Discovering Dad – Together at Last

Ronald Norman Di Salvia’s  Australian Service Medal arrived today, 19 August 2015, around 71 years after Dad should have taken possession of them himself.  As I sat holding both of his medals in my hand there was an overwhelming urge to pin them to my jumper, to “put them on”, or be the first person to wear them.  I was immediately hit by shame when I realised how truly disrespectful this action would be.

Ronald Norman Di Salvia – 1943 – 1944

It saddened me to think that Dad had not been the first person to hold these treasures, so that he could have felt personally recognised for his service during WW2.  In my opinion they are not possessions to be treated lightly – and then the thought occurred to me that the perfect place to wear them would be to the Dawn Service on Anzac Day 2016.  If I chose to wear them to this upcoming occasion I would honour both my father and the very essence of the medals themselves.

Ronald Norman Di Salvia N211765 Australian War & Service Medals
Ronald Norman Di Salvia
N211765
Australian War & Service Medals

It has been a fascinating journey over the these last few months as I’ve explored dad’s contribution to WW2, but it has also left me with a number of questions:

  1. Had Dad been conscripted or did he volunteer for service
  2. Why was my father discharged as medically unfit
  3. What were Dad’s feelings toward his medals, and did the way he feel about them lead to him to the decision not to claim them for himself.

The first two questions may be answered once I receive Dad’s Army Record, which could in fact be 2-3 months away yet.  Sadly the answer to my third question is only known to my father who passed away roughly 30 years ago.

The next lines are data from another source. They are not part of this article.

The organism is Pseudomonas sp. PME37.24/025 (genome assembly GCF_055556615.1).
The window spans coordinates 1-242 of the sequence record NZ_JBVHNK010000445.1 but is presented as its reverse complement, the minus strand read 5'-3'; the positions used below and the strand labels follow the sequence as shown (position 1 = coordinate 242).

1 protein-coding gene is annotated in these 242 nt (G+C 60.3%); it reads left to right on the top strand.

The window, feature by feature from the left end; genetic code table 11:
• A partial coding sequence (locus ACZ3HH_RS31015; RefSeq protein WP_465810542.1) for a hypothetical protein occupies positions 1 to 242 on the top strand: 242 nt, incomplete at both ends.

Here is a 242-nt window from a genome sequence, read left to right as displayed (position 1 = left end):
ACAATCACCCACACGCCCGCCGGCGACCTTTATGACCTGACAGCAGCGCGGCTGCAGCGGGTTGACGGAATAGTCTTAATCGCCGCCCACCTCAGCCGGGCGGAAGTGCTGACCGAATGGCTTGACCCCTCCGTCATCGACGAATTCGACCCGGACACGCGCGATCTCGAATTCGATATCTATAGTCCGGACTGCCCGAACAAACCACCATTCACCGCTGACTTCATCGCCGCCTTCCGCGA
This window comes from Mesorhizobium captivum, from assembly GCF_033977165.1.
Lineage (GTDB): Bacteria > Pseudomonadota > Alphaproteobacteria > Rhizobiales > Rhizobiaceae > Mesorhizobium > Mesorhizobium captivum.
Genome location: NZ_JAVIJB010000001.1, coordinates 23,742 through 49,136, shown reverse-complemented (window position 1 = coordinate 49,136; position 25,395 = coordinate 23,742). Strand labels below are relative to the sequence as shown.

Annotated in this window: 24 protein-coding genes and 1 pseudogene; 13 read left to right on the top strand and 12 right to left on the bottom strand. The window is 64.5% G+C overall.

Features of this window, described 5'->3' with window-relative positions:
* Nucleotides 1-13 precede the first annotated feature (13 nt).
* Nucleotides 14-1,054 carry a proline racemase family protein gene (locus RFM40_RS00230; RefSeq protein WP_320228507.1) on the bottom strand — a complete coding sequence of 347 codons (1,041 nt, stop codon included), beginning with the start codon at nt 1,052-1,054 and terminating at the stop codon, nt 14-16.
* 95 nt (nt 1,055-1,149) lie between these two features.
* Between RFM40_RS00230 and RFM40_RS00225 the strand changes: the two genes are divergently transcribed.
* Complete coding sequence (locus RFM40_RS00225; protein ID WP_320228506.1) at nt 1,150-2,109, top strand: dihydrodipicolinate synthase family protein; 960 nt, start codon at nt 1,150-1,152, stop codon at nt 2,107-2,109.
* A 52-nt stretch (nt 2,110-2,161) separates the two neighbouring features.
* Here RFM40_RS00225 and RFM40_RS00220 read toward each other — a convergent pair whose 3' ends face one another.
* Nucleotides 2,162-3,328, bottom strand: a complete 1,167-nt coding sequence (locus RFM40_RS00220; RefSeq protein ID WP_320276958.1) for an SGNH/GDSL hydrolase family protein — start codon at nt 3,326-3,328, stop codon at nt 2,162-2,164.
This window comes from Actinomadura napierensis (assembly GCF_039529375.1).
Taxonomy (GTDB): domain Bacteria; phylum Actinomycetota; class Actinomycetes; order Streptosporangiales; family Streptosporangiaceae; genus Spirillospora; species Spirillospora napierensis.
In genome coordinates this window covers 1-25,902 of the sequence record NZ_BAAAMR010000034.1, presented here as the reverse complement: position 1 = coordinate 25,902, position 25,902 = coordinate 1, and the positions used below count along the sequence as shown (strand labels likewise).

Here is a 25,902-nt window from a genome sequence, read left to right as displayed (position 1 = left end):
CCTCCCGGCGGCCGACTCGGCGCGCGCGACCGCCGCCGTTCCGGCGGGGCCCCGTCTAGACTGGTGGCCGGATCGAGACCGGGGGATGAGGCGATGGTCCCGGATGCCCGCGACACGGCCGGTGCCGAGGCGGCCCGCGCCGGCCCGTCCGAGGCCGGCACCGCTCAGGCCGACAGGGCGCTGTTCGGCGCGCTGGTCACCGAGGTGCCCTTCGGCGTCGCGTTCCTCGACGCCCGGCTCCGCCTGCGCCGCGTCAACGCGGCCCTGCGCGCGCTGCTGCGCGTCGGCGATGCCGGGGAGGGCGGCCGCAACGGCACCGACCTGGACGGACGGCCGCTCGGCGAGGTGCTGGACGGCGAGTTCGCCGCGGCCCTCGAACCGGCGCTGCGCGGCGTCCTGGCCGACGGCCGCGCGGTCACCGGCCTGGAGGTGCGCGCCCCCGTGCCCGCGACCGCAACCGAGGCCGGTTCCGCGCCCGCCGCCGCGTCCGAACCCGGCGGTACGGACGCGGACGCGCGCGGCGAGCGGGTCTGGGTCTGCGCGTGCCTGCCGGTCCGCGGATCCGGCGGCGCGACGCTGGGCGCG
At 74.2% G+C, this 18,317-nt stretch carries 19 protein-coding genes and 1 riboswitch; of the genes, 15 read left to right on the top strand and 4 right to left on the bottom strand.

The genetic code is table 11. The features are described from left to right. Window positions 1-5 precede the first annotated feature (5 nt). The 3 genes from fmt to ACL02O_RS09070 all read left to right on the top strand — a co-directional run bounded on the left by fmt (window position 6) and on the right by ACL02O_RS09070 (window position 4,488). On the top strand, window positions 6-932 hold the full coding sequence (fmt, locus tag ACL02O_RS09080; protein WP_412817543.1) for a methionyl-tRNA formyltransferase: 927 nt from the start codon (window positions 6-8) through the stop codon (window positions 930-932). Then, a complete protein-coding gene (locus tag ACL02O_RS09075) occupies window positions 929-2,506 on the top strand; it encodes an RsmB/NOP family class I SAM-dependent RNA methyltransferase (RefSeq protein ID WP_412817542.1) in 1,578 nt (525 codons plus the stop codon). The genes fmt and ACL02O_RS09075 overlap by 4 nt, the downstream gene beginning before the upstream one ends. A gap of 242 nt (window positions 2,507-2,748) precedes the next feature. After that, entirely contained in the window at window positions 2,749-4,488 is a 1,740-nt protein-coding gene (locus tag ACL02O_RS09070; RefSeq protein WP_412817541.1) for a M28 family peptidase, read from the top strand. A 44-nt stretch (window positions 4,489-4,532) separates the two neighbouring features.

Ron In Army Uniform - abt. 1942
Ron In Army Uniform – abt. 1942

I would love to finish this section of Dad’s story by saying that it is heart warming to me to know that the medals are together and in the safe keeping of his family.  I think I speak for all my sisters when I say that we are very proud of the service that Dad gave during the war.  I cannot wait for the girls to not only see the medals, but to hold them and feel the significance fairly humming through them for themselves.

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2 Comments

  1. What a beautiful tribute to your father!
    I don’t know about Australia, but here in Canada it’s illegal for someone to wear service medals other than the recipient. Check with your local Legion or military base for protocol.
    I’m a member of the Canadian Forces and I wouldn’t want anyone wearing my medals. They carry too many memories and represent sacrifice. I would suggest you have them mounted properly and display them in a shadow box with a flag or photo. You can bring the box to the parade and everyone can instantly see the respect you have for your father.

    1. What a wonderful idea. In Australia it isn’t illegal to wear a relatives medals if you are marching on Anzac Day on their behalf. But I do think that mounting them and taking them to the march in that way is a far better idea. Thankyou

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